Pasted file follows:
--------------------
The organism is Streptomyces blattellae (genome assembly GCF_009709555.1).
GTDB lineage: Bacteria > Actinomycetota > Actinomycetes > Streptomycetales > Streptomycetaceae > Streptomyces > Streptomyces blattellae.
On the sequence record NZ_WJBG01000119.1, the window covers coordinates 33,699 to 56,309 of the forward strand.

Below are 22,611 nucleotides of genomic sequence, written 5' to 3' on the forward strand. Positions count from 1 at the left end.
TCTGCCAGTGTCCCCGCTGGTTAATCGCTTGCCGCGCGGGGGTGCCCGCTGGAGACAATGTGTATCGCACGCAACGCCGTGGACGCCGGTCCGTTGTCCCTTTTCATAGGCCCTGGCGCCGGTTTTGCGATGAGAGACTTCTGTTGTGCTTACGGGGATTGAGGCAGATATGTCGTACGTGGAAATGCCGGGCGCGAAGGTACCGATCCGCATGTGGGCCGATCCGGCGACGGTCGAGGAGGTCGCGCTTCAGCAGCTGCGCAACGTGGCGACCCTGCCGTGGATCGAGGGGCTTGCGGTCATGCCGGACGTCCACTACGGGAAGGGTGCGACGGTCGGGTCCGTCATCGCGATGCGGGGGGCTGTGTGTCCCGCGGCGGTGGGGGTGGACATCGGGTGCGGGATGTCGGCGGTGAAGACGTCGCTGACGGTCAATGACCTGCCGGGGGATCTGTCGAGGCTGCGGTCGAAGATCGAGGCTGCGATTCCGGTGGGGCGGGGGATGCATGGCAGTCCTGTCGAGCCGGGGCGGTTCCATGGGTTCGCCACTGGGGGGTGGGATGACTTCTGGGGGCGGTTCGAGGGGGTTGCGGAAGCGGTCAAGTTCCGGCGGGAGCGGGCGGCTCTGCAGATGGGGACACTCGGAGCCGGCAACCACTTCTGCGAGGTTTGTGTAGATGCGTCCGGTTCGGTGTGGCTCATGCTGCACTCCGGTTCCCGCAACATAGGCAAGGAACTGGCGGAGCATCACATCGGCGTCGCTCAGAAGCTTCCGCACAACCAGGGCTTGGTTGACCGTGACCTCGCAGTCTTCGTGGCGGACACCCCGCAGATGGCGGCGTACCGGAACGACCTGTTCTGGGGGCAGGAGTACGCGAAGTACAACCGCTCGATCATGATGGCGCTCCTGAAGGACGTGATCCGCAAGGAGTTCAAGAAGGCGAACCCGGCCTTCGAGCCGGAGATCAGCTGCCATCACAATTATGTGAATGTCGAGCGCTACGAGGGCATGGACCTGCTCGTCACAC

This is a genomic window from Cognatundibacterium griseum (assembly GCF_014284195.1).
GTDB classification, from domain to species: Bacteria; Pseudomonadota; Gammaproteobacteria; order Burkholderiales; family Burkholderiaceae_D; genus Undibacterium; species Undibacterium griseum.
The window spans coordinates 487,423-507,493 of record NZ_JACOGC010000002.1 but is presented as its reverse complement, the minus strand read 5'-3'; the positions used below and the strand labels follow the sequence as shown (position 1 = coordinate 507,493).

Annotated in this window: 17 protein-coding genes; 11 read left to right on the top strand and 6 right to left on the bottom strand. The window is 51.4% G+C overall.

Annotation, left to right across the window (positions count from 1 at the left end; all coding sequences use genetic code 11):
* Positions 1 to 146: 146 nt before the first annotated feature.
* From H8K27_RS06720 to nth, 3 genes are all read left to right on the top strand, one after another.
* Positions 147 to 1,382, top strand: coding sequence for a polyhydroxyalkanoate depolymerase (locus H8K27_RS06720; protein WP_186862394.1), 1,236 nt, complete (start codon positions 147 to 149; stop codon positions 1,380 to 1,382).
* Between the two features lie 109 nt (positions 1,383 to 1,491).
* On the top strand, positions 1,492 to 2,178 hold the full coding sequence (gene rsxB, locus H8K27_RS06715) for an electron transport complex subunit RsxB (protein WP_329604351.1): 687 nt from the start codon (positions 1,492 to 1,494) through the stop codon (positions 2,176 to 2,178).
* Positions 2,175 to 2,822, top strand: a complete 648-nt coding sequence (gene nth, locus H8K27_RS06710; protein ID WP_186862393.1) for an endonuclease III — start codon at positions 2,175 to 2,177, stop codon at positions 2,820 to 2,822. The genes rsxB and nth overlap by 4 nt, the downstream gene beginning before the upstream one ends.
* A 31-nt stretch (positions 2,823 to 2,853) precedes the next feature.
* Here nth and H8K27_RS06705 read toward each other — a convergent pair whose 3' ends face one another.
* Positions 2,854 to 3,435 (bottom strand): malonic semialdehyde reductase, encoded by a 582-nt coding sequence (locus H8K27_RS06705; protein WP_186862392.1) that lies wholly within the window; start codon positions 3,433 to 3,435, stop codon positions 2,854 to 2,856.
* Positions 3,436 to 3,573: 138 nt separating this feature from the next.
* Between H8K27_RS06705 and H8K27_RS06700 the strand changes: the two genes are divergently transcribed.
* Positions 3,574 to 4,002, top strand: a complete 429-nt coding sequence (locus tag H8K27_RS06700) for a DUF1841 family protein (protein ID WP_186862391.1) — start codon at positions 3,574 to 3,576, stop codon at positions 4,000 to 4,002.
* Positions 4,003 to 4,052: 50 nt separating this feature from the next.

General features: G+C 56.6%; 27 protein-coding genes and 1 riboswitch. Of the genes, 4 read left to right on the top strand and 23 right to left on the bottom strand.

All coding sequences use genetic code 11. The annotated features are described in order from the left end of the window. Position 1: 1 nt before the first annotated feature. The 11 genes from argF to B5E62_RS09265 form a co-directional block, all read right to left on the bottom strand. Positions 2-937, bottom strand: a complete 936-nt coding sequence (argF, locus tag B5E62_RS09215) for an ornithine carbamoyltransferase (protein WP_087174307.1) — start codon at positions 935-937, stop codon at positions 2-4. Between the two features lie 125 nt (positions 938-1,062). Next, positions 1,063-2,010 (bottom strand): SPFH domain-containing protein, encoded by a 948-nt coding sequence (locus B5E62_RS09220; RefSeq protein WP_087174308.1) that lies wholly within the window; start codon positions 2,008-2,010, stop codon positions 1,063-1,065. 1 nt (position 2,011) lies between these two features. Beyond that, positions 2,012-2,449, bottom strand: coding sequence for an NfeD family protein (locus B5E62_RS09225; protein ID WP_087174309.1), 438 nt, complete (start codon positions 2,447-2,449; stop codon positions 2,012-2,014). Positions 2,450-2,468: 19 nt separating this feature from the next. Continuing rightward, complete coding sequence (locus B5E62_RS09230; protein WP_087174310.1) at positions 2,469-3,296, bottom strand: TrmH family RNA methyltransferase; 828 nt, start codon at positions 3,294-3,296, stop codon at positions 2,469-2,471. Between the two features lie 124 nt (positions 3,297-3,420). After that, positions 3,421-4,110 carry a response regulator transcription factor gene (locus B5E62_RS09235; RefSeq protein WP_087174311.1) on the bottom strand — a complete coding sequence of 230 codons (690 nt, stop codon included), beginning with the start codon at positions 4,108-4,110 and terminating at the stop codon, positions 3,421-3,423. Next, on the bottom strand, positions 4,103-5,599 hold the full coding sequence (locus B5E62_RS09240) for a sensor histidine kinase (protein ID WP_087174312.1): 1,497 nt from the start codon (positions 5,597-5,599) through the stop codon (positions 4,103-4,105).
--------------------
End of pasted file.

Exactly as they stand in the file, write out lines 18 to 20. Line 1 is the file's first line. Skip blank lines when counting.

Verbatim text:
* Here nth and H8K27_RS06705 read toward each other — a convergent pair whose 3' ends face one another.
* Positions 2,854 to 3,435 (bottom strand): malonic semialdehyde reductase, encoded by a 582-nt coding sequence (locus H8K27_RS06705; protein WP_186862392.1) that lies wholly within the window; start codon positions 3,433 to 3,435, stop codon positions 2,854 to 2,856.
* Positions 3,436 to 3,573: 138 nt separating this feature from the next.